Botox Use Extends Into Music?

If you believe, like I do, the use of Botox has gotten way out of hand -- using it in combination with surgically severing facial muscles to "cure" migraines -- this new study ought to confirm it. Botox has been used to remedy the involuntary muscle contractions that plague some professional musicians.

Scientists studied some 85 German musicians, including pianists, string players, guitarists and woodwind and brass players, with focal dystonia who had received injections of Dysport, a British brand of botox. Focal dystonia is particularly problematic for musicians as they can suffer from involuntary muscle spasms when they try to play their instruments which could become a career-ending condition.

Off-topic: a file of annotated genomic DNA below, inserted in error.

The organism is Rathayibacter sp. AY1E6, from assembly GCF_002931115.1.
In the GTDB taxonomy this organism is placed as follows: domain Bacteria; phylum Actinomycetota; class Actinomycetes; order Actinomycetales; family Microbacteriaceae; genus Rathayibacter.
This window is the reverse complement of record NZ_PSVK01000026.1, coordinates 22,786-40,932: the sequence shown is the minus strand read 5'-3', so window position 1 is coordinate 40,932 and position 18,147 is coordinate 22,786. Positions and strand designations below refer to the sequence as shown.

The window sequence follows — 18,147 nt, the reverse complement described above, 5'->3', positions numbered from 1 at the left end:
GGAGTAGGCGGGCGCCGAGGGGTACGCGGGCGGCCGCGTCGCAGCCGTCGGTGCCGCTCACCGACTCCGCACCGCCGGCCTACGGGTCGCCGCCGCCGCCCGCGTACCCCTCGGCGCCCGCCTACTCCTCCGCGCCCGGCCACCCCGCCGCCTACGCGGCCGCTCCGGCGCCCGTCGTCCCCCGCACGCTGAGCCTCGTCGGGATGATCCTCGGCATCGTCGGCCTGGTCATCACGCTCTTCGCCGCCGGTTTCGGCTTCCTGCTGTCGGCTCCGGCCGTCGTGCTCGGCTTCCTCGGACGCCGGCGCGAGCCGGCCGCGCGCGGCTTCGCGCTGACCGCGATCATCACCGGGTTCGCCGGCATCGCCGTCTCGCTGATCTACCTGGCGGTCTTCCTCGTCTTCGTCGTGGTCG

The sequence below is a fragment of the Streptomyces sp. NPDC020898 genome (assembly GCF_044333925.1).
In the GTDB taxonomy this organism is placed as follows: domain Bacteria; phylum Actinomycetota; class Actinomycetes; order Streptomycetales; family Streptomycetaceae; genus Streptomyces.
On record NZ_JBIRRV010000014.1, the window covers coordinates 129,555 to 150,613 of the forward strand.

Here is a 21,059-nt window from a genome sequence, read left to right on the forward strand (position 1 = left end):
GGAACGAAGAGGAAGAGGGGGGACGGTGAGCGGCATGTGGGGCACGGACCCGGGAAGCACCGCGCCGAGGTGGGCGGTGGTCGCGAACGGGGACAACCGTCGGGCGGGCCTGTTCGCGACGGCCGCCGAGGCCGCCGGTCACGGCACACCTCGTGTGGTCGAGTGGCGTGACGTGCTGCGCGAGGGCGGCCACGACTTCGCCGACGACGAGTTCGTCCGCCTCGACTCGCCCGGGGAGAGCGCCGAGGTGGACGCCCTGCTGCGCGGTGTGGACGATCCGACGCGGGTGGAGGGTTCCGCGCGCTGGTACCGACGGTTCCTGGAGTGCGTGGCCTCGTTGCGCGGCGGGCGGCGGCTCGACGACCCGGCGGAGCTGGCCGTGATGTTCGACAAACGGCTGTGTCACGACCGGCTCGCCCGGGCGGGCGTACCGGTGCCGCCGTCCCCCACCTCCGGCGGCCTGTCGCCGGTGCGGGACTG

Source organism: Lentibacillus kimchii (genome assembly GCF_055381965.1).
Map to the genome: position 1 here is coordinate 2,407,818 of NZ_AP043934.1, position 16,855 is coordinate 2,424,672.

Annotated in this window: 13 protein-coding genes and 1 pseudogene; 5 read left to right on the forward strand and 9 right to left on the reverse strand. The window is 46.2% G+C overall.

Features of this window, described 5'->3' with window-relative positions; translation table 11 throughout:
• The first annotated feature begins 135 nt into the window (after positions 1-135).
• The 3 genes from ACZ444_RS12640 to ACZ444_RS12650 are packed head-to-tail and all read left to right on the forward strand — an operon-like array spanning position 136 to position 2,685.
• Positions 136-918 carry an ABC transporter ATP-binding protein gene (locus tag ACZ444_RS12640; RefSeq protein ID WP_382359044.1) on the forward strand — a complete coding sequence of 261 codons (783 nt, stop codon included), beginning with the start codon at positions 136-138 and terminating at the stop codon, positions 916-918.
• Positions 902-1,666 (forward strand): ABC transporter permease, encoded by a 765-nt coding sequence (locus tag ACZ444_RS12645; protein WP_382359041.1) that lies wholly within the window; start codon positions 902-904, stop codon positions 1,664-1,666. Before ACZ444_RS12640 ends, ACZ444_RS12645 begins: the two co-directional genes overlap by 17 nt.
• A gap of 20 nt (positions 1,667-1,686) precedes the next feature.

Although 69 percent believed Botox had helped them, the "cure" was short lived: Only 36 percent reported a lasting improvement in their ability to perform. Also, just 24 patients were still receiving botulinum toxin injections, a fact experts say illustrates the difficulty of treating focal dystonia in musicians.

Another problem with such "treatments": Nearly all patients in the current study had some muscle weakness after their injections, which were given in the forearm in most cases.

Just one more reason, it sounds perfectly insane to use a derivative of botulinum toxin Type A -- a bacterium found in contaminated food -- to treat anything!

Yahoo News January 28, 2005

Neurology January 25, 2005;64:341-343

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